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Sunday, August 7, 2011

Tract 1237

Following up from my last post, out of the 16,000 new white residents that have arrived in Bed-Stuy in last decade, which this NY Times article references, 4,569 (28.5%) - of them are concentrated in just one census tract: Brooklyn Tract 1237. 1237 is bounded by Taffe Place, Nostrand Avenue, Flushing Avenue, and Myrtle Avenue.


View Bed-Stuy and Tract 1237 in a larger map

Take a walk through this area. You will find a lot of new apartment buildings with scores of small balconies jutting out awkwardly. You will find a lot of signage written in a strange, but somewhat recognizable alphabet. You will find a lot of guys dressed in black suits, a lot women dressed in long skirts, and a lot of children running on the sidewalk. You will not find very many people like the Jazz musician Arthur Kell, or Lawyer and Coffehouse owner Tremaine Wright, or anyone else the Times references in the article.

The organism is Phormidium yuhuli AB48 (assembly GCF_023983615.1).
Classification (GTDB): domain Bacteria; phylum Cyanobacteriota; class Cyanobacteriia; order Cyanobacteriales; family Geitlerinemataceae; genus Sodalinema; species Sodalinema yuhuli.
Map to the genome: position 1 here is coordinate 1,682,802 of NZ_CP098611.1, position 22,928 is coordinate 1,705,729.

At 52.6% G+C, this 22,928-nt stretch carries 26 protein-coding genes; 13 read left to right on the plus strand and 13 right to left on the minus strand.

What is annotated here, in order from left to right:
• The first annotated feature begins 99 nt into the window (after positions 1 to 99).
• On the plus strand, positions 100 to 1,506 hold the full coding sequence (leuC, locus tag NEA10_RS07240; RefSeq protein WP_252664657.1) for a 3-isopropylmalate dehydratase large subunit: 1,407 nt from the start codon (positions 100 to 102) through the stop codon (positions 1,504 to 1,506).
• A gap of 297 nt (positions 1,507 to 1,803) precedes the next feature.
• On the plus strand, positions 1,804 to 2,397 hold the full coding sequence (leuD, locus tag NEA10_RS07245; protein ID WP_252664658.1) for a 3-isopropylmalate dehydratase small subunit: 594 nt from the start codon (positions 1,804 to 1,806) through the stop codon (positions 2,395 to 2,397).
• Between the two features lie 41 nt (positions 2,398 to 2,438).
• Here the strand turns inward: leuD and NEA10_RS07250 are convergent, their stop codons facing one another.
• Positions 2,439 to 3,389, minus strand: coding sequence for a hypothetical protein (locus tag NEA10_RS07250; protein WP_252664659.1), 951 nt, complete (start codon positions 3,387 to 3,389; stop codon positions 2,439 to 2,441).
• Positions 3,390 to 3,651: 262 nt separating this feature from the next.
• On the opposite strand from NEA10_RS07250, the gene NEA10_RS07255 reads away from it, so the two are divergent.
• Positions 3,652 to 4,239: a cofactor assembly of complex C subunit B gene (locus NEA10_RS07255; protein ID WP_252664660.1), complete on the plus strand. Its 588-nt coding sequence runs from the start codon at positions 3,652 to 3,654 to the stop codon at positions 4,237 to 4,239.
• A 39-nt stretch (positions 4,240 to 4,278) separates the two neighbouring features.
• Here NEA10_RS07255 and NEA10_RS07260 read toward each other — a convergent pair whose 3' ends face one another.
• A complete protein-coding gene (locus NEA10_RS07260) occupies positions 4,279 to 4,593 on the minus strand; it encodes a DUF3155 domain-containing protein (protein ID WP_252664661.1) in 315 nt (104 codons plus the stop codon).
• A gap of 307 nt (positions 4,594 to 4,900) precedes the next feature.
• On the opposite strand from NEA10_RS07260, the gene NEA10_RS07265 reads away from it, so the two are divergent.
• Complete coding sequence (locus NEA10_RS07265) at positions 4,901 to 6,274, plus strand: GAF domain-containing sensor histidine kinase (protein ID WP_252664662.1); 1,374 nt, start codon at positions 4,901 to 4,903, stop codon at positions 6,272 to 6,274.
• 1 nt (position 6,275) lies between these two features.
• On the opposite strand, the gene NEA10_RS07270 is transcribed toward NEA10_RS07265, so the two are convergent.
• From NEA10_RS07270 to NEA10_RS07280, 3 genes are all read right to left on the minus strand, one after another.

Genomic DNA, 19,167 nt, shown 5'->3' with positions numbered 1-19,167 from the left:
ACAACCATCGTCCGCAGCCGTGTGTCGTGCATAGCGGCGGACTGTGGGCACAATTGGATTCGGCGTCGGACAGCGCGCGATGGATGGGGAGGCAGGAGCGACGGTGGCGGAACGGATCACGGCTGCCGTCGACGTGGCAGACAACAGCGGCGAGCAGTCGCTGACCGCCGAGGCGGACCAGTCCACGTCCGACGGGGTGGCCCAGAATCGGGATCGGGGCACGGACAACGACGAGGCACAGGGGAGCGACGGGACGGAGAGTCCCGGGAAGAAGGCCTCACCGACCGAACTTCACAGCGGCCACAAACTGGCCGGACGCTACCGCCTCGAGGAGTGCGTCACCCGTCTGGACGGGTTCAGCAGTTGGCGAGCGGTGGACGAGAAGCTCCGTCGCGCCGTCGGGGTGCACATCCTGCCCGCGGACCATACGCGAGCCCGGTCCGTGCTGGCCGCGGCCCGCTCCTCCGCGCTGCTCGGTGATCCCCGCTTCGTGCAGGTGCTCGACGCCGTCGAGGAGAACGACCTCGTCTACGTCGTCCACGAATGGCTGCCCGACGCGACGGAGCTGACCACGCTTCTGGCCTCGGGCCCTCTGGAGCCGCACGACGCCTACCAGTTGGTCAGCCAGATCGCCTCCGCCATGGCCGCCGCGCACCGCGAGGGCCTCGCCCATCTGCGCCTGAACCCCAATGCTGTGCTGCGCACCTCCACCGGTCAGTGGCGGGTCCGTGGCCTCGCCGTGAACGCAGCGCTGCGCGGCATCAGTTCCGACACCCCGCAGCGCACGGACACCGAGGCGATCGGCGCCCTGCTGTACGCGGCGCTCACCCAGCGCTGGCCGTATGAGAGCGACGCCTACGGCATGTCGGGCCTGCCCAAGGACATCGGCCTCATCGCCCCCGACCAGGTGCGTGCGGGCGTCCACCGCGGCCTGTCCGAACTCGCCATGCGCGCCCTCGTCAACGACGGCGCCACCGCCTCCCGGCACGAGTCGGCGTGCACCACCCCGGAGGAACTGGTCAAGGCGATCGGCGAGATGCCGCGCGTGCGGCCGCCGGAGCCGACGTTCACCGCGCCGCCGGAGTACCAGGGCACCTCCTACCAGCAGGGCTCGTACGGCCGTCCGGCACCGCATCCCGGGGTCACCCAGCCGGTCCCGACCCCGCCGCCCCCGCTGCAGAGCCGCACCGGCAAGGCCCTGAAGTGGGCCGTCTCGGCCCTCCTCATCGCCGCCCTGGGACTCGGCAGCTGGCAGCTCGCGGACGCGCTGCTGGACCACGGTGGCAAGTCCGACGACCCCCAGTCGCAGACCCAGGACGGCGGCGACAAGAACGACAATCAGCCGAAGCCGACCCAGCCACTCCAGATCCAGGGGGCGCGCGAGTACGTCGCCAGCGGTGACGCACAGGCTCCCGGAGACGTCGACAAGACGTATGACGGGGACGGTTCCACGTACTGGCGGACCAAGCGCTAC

The Times quotes four white residents who have moved to the city in the last decade, one black resident who they imply, but don't outright state, is a lifelong resident, three academics (one of whom is also a resident of the neighborhood who is black, although it doesn't say when he moved there), a local real estate agent, the Community Board chair, and the neighborhood Assemblyperson.

There are no quotes from longtime white residents, or new black arrivals, or any other type of resident. There is no mention of the quarter of the people in the neighborhood who are neither black nor white. While this could perhaps be forgiven, given that the article is specifically about the growth of the white population and the decline of the black population, there is not even a passing mention of the role the Hassidic Community played in this, much less an attempt to interview any about the changes in the neighborhood. When you only talk to certain people, it's not a surprise when you construct a certain narrative. 

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